Step 5: The liver parenchyma is divided using the scalpel. The plane of division should be situated midway between the first and second line so as to leave a 1-cm resection margin away from the tumor and leave in situ 1 cm of burned coagulated surface.

5.2.7. Total hepatic vascular exclusion

This method combines total inflow and outflow vascular occlusion of the liver, isolating it completely from the systemic circulation. It is achieved after complete liver mobilization, application of inflow occlusion by Pringle manoeuvre, and then placing a clamp across the infra-hepatic IVC above the renal veins and the right adrenal vein followed by a supra-hepatic IVC clamp above the opening of the major hepatic veins. After the parenchymal transection and hemostasis, the clamps are removed in the reverse order[37]. Figure 19.

Figure 19.

Total hepatic vascular occlusion

This results in a significant haemodynamic instability, with a substantial reduction in cardiac output, though blood pressure is usually maintained [38]. Around 10% of patients cannot tolerate it haemodynamically[39].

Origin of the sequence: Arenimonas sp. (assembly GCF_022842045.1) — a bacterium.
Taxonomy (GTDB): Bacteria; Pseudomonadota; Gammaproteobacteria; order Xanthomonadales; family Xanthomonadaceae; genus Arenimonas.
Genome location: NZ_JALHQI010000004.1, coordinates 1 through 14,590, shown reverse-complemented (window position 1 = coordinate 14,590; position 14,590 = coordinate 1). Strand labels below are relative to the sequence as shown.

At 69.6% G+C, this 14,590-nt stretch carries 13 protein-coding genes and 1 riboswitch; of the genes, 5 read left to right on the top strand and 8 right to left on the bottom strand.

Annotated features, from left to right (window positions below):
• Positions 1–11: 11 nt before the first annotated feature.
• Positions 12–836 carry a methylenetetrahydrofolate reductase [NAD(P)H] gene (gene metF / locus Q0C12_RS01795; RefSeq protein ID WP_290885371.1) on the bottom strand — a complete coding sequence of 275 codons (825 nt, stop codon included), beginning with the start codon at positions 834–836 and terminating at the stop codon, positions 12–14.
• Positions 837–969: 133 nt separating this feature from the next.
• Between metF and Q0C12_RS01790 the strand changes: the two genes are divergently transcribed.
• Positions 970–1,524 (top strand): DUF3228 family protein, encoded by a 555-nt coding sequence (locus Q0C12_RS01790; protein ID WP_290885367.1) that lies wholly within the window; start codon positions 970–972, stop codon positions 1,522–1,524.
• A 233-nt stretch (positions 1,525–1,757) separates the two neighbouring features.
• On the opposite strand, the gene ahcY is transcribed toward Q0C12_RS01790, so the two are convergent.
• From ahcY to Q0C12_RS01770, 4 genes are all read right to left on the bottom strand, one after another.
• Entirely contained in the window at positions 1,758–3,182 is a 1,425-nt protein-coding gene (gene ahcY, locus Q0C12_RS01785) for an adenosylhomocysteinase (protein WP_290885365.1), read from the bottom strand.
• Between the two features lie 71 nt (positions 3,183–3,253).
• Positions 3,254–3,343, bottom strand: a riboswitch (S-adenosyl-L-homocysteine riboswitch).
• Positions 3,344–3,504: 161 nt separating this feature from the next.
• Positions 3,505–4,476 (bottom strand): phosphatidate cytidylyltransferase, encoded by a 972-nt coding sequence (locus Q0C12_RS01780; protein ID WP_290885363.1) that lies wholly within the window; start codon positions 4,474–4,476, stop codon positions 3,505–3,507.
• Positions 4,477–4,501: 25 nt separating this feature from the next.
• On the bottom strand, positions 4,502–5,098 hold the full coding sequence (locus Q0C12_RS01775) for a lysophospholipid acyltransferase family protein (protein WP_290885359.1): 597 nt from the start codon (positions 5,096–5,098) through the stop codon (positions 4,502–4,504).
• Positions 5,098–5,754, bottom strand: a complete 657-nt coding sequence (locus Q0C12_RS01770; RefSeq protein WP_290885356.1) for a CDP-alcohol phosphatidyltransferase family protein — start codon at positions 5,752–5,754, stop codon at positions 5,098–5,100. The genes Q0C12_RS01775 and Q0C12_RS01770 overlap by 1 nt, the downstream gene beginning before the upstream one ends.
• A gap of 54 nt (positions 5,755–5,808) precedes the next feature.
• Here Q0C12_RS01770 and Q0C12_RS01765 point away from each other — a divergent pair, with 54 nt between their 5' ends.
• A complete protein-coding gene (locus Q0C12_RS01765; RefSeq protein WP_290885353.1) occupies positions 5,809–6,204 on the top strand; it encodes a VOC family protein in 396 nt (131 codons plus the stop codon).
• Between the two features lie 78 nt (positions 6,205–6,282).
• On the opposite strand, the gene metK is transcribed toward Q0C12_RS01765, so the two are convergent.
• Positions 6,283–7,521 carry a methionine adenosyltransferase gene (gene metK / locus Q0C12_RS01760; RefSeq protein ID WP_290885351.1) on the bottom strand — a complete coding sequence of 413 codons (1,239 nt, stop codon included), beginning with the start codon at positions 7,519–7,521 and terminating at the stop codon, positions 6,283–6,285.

The ischaemic limit is 60-90 mins for patients with normal liver function [40]. In patients with cirrhosis, the maximal ischaemic time is halved and, in addition, the liver function before surgery must be at the better end of the spectrum[41]

However this technique is not done nowadays with the advanced surgical techniques except in rare conditions like tumour thrombus reaching the IVC or the atrium Figure 20. It also prevents intra-operative thrombus migration, and allows major hepatic veins or IVC reconstruction [37].

Figure 20.

A case of HCC with atrial thrombus with total vascular occlusion. The thrombus is being removed from the right atrium.

However, with the development of liver surgery there has been use of some part of vascular occlusion done selectively or in compinations:

  1. In-flow control: